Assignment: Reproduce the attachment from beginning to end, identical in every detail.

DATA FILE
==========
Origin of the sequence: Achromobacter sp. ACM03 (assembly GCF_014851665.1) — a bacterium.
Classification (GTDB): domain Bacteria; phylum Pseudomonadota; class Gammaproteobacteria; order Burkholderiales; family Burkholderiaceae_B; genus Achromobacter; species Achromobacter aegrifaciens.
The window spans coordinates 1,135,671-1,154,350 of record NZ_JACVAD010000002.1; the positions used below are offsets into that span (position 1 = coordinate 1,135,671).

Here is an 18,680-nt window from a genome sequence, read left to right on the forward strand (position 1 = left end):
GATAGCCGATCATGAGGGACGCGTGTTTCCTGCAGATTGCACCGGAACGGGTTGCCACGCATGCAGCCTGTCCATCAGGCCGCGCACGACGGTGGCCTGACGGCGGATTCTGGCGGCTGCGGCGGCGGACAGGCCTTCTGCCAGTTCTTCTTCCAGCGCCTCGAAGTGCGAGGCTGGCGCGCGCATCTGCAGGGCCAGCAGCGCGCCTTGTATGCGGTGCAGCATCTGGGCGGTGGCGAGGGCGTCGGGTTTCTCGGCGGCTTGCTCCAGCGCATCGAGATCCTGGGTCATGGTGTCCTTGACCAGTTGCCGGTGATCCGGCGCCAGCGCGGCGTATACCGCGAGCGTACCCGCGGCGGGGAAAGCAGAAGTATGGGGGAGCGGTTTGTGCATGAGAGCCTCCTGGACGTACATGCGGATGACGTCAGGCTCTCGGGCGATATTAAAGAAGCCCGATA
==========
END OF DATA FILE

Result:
Origin of the sequence: Achromobacter sp. ACM03 (assembly GCF_014851665.1) — a bacterium.
Classification (GTDB): domain Bacteria; phylum Pseudomonadota; class Gammaproteobacteria; order Burkholderiales; family Burkholderiaceae_B; genus Achromobacter; species Achromobacter aegrifaciens.
The window spans coordinates 1,135,671-1,154,350 of record NZ_JACVAD010000002.1; the positions used below are offsets into that span (position 1 = coordinate 1,135,671).

Here is an 18,680-nt window from a genome sequence, read left to right on the forward strand (position 1 = left end):
GATAGCCGATCATGAGGGACGCGTGTTTCCTGCAGATTGCACCGGAACGGGTTGCCACGCATGCAGCCTGTCCATCAGGCCGCGCACGACGGTGGCCTGACGGCGGATTCTGGCGGCTGCGGCGGCGGACAGGCCTTCTGCCAGTTCTTCTTCCAGCGCCTCGAAGTGCGAGGCTGGCGCGCGCATCTGCAGGGCCAGCAGCGCGCCTTGTATGCGGTGCAGCATCTGGGCGGTGGCGAGGGCGTCGGGTTTCTCGGCGGCTTGCTCCAGCGCATCGAGATCCTGGGTCATGGTGTCCTTGACCAGTTGCCGGTGATCCGGCGCCAGCGCGGCGTATACCGCGAGCGTACCCGCGGCGGGGAAAGCAGAAGTATGGGGGAGCGGTTTGTGCATGAGAGCCTCCTGGACGTACATGCGGATGACGTCAGGCTCTCGGGCGATATTAAAGAAGCCCGATA